The Top 5 Ways to Close a Deal
A famous Philadelphian once said, “If you fail to plan, you are planning to fail!” This wasn’t the only advice Benjamin Franklin offered to the dealmakers of the future. In his autobiography, Franklin talked about a lesson he learned when he tried to convince farmers to supply wagons for an expedition. When he showed the farmers how it would benefit them personally, they immediately agreed. This discovery would soon be translated into his famous sales principle: “It’s all about them!”
Basic sales techniques haven’t changed much since Franklin's time. As an entrepreneur, business leader, or sales executive, you know that nothing happens until you close the deal. In my experience, closing business deals comes down to two basic principles: empathy and logic. Empathy allows you to put yourself in the prospect’s shoes and understand their “pain points,” and logic permits you to make connections between the prospect’s needs and your solutions, thereby positioning your products to sell themselves.
After practicing what I like to call “instinctive selling” for many years, I often credited my success to a good economy or the strength of my product knowledge. But more recently, as I've mentored younger salespeople and created training materials, it dawned on me that I’ve been using five proven techniques all along.
Build connections and trust
As someone who’s been blessed with a great memory, I’ve never had to keep a “file” to remember details about my clients, but it’s a great way to make them feel important. Knowing a few tidbits about your client’s personal life, dream vacation, birthday, or favorite sports team never hurts, but it’s important to do this with sincerity. Anyone can memorize a few facts, but being able to express a genuine interest in your clients’ success can truly make a difference. I’ve found that making introductions to potential business partners, forwarding relevant articles, or sending thoughtful, hand-written notes are the best ways to earn a prospect’s confidence. According to Salesforce, 79 percent of buyers say it’s “absolutely critical” that they interact with a salesperson who they see as a trusted advisor.
Be excited about what you’re selling
Nothing replaces enthusiasm, and in my opinion, it is the number one reason people want to do business with me. But how do you maintain that enthusiasm, day in and day out? That largely depends on how much you love what you’re doing. If your confidence is wavering or your pitch sounds scripted, it may be time to work on your “elevator pitch.” Everyone should be able to convey in 1-2 minutes what they do, why they do it, and how it benefits others. Take the time to practice this pitch, and then tailor it to match your prospects’ objectives. Learn about how your product or service stacks up to competitors; memorize statistics that back up your claims and be prepared to share a case study from a satisfied customer. And perhaps most importantly, remember to smile when you talk about your product!
To create a win-win proposition, listen before talking
No matter how great you are at building a rapport and conveying enthusiasm, the time will come to get into specifics. It will be tempting to share all the key benefits about your company, but don’t do it! Even if a customer asks for your “pitch,” don’t give it to them. This might sound counterintuitive but trust me on this. No one really wants to hear a sales pitch. They want to know how you will solve their problems, and the only way you will solve their problems is if you listen more than you speak. Asking open-ended questions will reveal the most important pain points and provide clues to what is needed to solve them. Only then can you give them the right solutions and create a win-win proposition.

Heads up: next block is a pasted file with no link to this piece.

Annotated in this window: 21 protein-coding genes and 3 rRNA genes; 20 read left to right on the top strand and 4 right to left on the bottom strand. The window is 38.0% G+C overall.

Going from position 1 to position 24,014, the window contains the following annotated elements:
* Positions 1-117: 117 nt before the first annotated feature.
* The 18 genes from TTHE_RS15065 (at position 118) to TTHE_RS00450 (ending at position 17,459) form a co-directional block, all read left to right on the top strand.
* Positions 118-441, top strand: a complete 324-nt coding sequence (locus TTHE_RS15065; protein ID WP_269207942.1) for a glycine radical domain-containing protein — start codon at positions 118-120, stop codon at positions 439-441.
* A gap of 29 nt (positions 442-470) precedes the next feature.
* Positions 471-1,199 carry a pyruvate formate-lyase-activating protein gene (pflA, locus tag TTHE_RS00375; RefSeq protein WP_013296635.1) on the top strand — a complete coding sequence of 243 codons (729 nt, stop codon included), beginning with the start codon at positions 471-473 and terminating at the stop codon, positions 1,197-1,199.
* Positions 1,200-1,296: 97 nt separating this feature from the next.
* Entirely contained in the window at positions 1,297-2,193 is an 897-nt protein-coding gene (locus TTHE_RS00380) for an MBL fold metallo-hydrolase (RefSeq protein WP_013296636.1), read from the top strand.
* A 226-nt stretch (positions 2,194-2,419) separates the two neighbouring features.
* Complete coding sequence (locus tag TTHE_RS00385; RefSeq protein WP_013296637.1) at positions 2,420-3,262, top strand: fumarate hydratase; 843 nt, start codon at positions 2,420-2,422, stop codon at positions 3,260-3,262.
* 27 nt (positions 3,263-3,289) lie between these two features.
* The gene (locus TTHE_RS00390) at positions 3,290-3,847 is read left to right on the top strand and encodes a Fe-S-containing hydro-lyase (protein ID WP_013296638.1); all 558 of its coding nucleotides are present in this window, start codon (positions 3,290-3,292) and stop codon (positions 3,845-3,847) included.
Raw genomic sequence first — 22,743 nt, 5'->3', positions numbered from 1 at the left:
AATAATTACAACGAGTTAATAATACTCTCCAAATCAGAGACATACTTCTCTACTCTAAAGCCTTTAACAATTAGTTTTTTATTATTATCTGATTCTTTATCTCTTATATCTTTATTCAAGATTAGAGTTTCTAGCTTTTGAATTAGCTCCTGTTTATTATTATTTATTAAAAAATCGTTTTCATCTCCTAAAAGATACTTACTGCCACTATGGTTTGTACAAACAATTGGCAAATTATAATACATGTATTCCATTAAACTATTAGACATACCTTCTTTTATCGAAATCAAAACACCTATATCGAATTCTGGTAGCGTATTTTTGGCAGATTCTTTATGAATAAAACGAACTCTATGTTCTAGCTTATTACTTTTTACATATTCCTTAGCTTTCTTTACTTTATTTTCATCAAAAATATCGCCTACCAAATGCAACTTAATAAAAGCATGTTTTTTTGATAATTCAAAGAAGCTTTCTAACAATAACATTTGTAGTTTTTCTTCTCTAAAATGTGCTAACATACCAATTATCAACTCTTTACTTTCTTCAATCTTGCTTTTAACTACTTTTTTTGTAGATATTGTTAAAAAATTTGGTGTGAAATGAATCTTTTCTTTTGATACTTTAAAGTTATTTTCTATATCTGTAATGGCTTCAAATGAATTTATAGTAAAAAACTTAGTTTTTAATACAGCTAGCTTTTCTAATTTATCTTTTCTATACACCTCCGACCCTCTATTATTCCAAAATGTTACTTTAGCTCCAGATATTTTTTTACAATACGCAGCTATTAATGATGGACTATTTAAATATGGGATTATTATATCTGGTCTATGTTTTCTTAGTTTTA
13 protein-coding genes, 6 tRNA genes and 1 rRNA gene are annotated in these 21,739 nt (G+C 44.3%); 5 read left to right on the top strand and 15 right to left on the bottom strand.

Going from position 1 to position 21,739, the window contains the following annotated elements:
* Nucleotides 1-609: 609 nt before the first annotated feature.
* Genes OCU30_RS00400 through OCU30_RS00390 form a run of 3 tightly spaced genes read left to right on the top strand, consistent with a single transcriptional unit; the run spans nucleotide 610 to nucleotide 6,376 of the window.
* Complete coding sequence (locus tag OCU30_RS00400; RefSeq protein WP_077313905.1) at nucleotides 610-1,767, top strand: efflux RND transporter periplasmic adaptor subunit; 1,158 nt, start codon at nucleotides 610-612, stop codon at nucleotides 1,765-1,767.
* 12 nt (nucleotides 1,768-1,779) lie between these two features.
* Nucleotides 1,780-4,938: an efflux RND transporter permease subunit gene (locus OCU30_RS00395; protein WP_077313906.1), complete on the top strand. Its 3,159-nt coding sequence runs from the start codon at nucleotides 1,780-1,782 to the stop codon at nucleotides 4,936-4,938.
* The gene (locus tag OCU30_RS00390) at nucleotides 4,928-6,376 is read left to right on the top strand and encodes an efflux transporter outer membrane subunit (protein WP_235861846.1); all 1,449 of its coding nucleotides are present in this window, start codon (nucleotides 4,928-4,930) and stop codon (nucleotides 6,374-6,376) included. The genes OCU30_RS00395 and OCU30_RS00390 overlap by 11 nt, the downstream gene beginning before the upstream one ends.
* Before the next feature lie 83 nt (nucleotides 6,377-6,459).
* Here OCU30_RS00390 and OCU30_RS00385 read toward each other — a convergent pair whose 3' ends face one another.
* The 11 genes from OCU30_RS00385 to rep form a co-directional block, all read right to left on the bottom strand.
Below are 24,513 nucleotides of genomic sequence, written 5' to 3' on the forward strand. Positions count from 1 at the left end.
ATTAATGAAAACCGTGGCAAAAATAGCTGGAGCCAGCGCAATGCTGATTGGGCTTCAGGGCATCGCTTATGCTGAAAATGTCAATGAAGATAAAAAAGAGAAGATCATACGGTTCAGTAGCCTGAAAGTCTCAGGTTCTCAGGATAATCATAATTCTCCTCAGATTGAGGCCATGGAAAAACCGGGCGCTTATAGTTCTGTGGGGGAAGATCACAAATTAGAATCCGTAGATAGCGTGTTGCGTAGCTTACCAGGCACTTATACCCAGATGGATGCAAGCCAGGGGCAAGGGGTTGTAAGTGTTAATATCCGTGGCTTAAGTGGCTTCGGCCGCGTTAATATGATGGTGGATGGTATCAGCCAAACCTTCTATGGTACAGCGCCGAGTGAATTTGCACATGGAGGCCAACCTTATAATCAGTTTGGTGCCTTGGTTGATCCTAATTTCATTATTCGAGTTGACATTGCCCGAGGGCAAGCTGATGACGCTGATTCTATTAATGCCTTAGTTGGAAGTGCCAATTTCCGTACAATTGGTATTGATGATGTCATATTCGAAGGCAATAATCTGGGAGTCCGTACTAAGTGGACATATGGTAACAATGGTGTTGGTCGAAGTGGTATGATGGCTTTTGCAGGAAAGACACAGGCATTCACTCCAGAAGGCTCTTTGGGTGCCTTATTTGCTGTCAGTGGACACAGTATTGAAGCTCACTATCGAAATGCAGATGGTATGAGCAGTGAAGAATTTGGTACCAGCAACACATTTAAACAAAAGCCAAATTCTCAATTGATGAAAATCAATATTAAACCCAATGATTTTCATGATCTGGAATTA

Make your prospect a rockstar
How do you close more business deals in a crowded marketplace? With so many experienced sellers out there, how do you set yourself apart and close the deal? In my experience, the key is “Insight Selling.” If you haven’t heard about this, I recommend reading, “Insight Selling: Surprising Research on What Sales Winners Do Differently.” When the Harvard Business Review wrote about this concept, they called it the “most effective means of empowering buyers to succeed in gaining organizational buy-in.” In a nutshell, only with a deep understanding of a business’s needs can sellers equip their prospects with insights that build a “compelling business case.” It’s about coming in with a bigger idea and changing the conversation. Providing insights that convey value will make your client a hero, and result in a longstanding partnership.
Go in for the close
If you really want to close sales like a pro, you need to ask for the sale. Please don’t be shy about this! Asking for the sale doesn’t have to be painful. It can be done in many subtle ways, such as the “assumptive close”, where you start reviewing terms and conditions as if the client has already agreed to buy. The “impending event close” is when the seller relays a story that builds a sense of urgency. The “choice close” is when you offer the client a choice between two packages, which makes them feel empowered, and a “conditional close” is where the customer is rewarded for signing now, through an introductory offer or special promotion.
You may need to adjust your approach and adapt it to the customer, but never assume the client will give you a "yes" before you ask the question.